As you can see on the photo above, theres some black charring on the circuitboard so I'm guessing that this is the channel thats shot. Though the resistor that has turned black measures ok (R20 in the schematic), the base connection on the transistor Q11 (as numbered in my schematic) is ripped out of the package (not visible on the photo, the driver transistors are mounted directly on the heatsink with the main output transistors).
So, how would I go about fixing that issue, since usually when one things dies it likes to take other things with it.  Is there anything else that I should check? How close does the replacement for the transistor need to be? I've got some TIP32C and a multide of common TO220 package transistors, would any of those work as a replacement or should I order something better?

And, if I do fix it, what am I aiming to get when adjusting the trimmers? (I've got a scope and a handful of multimeters for measurements).

I buggered up my amp a long time ago (Laney TF50, 30watt combo, based on a TDA2050 chip) and have finally got around to maybe making the thing play again. I ransacked the original board for parts so basically I'm rebuilding the amplifier from ground up, keeping only the transformer and speaker. I'm going again with the same chip. I found the schematic of the original amp on the internet, it has an extra section of feedback compared to the datasheet typical application circuit from the TDA2050.

Here is it redrawn (and I removed the headphone output) with the original component values

I can't really get the funciton of R6,R7,R8 and C4. Is this some kind of high frequency roll off thing to prevent oscillations? What advantage does it offer compared to leaving that section completely out?

Amplifier Discussion / going to redo my amp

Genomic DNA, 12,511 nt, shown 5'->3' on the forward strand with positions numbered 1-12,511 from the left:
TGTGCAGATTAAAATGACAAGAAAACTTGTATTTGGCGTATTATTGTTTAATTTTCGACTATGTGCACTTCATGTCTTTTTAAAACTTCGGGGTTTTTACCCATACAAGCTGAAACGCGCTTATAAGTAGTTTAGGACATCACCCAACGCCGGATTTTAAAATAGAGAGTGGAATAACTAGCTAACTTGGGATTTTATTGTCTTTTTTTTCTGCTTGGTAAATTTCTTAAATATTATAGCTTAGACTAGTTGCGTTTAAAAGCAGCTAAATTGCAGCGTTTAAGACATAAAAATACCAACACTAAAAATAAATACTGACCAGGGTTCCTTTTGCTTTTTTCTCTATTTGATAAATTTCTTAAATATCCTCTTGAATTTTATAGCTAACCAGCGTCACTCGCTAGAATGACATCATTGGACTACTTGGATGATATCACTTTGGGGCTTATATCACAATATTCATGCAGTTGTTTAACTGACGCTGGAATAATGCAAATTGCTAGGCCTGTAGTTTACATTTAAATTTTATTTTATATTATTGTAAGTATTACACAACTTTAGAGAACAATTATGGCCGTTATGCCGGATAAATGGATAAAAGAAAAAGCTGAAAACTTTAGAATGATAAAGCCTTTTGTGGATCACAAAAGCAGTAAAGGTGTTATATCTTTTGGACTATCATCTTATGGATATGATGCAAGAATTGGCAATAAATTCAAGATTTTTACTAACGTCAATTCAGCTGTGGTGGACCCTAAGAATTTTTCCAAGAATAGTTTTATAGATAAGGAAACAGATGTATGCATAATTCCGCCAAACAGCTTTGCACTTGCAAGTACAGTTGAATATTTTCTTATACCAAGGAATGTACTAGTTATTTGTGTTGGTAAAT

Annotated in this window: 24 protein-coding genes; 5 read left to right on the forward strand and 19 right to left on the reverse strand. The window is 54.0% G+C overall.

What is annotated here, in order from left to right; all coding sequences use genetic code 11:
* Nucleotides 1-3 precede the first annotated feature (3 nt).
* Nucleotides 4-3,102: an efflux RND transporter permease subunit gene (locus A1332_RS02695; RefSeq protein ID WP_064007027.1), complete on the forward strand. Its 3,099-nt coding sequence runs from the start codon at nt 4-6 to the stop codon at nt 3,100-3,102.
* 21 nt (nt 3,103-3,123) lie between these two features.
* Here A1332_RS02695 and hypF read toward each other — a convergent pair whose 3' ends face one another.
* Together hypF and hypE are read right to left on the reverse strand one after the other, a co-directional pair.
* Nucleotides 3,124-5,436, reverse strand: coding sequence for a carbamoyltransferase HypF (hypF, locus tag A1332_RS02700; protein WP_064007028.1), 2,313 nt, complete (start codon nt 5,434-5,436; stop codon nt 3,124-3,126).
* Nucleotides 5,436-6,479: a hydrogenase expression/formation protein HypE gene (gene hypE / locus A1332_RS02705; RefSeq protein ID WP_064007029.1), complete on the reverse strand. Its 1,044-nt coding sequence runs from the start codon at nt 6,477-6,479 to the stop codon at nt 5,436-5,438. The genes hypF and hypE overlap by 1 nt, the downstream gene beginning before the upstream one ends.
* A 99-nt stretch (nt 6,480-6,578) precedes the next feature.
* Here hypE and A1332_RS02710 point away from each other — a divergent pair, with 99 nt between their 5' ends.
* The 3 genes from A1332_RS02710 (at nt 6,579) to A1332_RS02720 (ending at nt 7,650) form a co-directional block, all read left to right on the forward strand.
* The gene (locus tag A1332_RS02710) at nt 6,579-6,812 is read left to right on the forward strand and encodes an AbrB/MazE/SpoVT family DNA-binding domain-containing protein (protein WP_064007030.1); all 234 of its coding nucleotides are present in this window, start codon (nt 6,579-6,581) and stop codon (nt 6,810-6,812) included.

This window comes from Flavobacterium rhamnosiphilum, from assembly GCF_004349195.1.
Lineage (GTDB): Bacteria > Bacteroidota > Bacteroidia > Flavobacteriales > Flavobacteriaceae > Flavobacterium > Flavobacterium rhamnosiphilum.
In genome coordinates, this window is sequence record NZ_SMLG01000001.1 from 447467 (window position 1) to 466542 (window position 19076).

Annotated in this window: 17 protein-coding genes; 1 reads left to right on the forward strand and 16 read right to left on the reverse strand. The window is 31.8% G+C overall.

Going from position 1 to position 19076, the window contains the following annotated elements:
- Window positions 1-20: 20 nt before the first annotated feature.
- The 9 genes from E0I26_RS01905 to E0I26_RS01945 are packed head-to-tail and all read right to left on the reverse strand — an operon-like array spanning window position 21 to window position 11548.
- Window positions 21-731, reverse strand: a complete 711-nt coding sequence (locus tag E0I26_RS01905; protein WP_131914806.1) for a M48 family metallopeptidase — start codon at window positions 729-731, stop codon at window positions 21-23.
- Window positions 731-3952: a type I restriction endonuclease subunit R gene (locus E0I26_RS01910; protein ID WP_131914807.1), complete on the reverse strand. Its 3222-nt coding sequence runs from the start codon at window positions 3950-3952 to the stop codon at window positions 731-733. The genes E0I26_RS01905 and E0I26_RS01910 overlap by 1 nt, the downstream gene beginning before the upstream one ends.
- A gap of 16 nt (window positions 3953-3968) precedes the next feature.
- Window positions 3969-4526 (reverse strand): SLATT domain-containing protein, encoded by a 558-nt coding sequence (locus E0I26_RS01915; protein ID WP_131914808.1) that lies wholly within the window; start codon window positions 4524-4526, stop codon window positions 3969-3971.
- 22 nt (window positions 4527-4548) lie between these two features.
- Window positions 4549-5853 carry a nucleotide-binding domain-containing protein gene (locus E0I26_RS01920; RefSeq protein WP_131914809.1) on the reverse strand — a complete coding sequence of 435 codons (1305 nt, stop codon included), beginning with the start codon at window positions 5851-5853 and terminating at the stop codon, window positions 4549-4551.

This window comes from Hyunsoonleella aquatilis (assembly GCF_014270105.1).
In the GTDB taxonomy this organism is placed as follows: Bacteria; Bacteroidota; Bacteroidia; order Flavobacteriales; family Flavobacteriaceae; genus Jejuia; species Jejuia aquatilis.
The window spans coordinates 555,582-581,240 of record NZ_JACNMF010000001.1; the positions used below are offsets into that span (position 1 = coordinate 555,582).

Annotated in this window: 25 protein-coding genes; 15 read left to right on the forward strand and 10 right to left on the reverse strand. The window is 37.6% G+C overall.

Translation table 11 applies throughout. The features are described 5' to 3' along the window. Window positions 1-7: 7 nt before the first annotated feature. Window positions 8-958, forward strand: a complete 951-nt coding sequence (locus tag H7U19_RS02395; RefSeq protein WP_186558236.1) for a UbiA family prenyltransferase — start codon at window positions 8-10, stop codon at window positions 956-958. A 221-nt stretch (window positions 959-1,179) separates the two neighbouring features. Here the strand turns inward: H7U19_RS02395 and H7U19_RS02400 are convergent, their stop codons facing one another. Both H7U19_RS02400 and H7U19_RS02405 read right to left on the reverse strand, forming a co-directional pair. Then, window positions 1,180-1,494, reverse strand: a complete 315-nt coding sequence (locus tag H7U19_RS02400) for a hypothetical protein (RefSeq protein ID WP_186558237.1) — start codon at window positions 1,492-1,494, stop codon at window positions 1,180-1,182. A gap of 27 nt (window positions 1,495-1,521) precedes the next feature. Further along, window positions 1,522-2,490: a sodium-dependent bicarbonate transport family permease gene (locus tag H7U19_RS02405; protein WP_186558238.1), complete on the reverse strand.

« on: July 31, 2008, 06:32:21 AM »
I've got a Laney TF50, a ten year old 30 watt solid state thing.

recently the reverb died (one of the coils on it seems dead cause I got springy sounds if i hook it up in reverse...just no guitar) so thats a good enough excuse for me to mess with it (find another use for that knob!)

heres the schematic

basically I'm going to keep the poweramp as is, just rebuild it on my own board. Only going to get rid of that headphone output section. Should be ok, right?
its a bit different from the TDA2050 datasheet circuit as its got that extra feedback loop in there... but its worked so....

and for a heatsink its just had a aluminium plate connecting it to the chassis
enough? again, its worked like that till now so I figure there shouldn't be trouble....

I'm going to leave the power supply as is mostly too, just on my own board (same transformer...going to get new capacitors). Probably going to just throw on 7815/7915 regulators for the preamp supply instead of those zener diodes, shouldn't be any problems with that either?

I'm going to get rid of the preamp entirely, which is actually pretty interesting as its made out of logic inverters but its gets all mushy when you turn the gain up. Going to probably replace it with something based around JFETs but getting the poweramp right is my first priority.